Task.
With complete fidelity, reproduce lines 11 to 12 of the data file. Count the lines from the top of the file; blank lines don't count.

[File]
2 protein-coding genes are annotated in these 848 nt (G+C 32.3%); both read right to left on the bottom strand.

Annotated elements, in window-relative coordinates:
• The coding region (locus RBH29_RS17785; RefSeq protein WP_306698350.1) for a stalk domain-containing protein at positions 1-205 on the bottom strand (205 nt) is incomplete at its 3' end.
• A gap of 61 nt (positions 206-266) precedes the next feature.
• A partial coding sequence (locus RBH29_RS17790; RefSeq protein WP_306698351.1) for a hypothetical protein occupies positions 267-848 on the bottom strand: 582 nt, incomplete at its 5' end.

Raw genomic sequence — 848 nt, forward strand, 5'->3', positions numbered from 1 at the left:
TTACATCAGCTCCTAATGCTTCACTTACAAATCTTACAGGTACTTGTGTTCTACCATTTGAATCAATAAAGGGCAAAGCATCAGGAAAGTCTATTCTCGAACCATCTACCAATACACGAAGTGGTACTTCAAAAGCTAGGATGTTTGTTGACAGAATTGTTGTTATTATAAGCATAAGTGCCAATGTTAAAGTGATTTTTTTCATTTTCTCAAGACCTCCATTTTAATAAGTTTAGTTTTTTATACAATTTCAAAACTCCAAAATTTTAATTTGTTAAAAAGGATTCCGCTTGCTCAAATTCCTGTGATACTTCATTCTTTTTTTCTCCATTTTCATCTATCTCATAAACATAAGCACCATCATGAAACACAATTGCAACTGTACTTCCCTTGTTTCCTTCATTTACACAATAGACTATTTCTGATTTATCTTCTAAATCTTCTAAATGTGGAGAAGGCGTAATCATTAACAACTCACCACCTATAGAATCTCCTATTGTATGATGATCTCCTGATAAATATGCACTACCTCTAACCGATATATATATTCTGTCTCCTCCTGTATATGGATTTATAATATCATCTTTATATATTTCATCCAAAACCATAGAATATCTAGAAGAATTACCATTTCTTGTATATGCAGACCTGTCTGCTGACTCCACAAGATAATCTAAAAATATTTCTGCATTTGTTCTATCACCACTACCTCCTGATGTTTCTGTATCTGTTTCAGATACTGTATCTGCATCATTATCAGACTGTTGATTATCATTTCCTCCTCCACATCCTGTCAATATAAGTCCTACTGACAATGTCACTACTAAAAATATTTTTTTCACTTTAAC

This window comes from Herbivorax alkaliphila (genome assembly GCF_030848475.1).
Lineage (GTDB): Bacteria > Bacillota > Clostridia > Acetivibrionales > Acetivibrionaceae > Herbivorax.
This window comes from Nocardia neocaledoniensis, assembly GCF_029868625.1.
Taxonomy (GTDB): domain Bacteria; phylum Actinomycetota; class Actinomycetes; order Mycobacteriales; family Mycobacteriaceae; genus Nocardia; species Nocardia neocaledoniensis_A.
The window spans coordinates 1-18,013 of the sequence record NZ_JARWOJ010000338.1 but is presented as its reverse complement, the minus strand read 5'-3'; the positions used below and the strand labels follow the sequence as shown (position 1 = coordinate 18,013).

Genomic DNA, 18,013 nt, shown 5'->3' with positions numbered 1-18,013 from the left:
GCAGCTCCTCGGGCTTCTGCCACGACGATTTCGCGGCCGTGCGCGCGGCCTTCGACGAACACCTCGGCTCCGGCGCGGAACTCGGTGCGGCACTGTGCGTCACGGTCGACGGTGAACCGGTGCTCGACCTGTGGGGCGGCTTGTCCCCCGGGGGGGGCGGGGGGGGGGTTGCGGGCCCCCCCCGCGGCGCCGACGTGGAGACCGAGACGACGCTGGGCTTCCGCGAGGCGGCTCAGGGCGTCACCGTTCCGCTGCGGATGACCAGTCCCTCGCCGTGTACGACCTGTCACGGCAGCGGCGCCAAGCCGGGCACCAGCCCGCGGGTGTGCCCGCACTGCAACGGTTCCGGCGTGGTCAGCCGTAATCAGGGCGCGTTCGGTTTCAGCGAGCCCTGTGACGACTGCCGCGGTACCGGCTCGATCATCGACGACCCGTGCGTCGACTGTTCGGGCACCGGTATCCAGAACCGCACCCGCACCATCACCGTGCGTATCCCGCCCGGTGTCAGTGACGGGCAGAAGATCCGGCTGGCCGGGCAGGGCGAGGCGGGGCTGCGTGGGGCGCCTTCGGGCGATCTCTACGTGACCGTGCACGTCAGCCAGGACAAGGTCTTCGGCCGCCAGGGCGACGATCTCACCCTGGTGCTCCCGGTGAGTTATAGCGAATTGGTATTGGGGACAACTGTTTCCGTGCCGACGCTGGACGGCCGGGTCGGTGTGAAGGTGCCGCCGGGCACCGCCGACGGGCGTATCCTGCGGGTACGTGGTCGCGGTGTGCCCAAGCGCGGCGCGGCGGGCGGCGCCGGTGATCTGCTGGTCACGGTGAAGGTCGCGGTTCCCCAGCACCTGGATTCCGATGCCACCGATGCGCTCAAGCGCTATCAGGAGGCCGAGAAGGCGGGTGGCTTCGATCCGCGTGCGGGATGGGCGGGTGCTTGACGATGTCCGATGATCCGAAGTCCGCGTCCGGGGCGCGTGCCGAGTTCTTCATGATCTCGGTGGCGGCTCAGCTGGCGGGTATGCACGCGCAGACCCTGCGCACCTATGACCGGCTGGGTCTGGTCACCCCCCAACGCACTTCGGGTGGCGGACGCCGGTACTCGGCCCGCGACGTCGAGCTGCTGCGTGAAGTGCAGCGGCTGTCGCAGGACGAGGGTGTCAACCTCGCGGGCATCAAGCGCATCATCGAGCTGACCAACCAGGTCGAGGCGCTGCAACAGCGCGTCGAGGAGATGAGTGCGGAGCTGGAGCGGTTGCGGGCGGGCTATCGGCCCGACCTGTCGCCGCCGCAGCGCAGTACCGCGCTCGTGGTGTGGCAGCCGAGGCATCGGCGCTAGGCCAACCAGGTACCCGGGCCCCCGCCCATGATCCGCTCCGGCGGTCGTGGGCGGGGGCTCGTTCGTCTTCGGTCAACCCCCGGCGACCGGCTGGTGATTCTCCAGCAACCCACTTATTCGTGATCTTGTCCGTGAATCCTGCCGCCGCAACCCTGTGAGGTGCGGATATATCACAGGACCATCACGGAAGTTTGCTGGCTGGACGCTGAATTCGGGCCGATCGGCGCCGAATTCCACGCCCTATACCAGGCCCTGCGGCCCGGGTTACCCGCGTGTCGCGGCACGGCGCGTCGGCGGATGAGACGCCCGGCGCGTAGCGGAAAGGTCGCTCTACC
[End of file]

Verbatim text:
Taxonomy (GTDB): domain Bacteria; phylum Actinomycetota; class Actinomycetes; order Mycobacteriales; family Mycobacteriaceae; genus Nocardia; species Nocardia neocaledoniensis_A.
The window spans coordinates 1-18,013 of the sequence record NZ_JARWOJ010000338.1 but is presented as its reverse complement, the minus strand read 5'-3'; the positions used below and the strand labels follow the sequence as shown (position 1 = coordinate 18,013).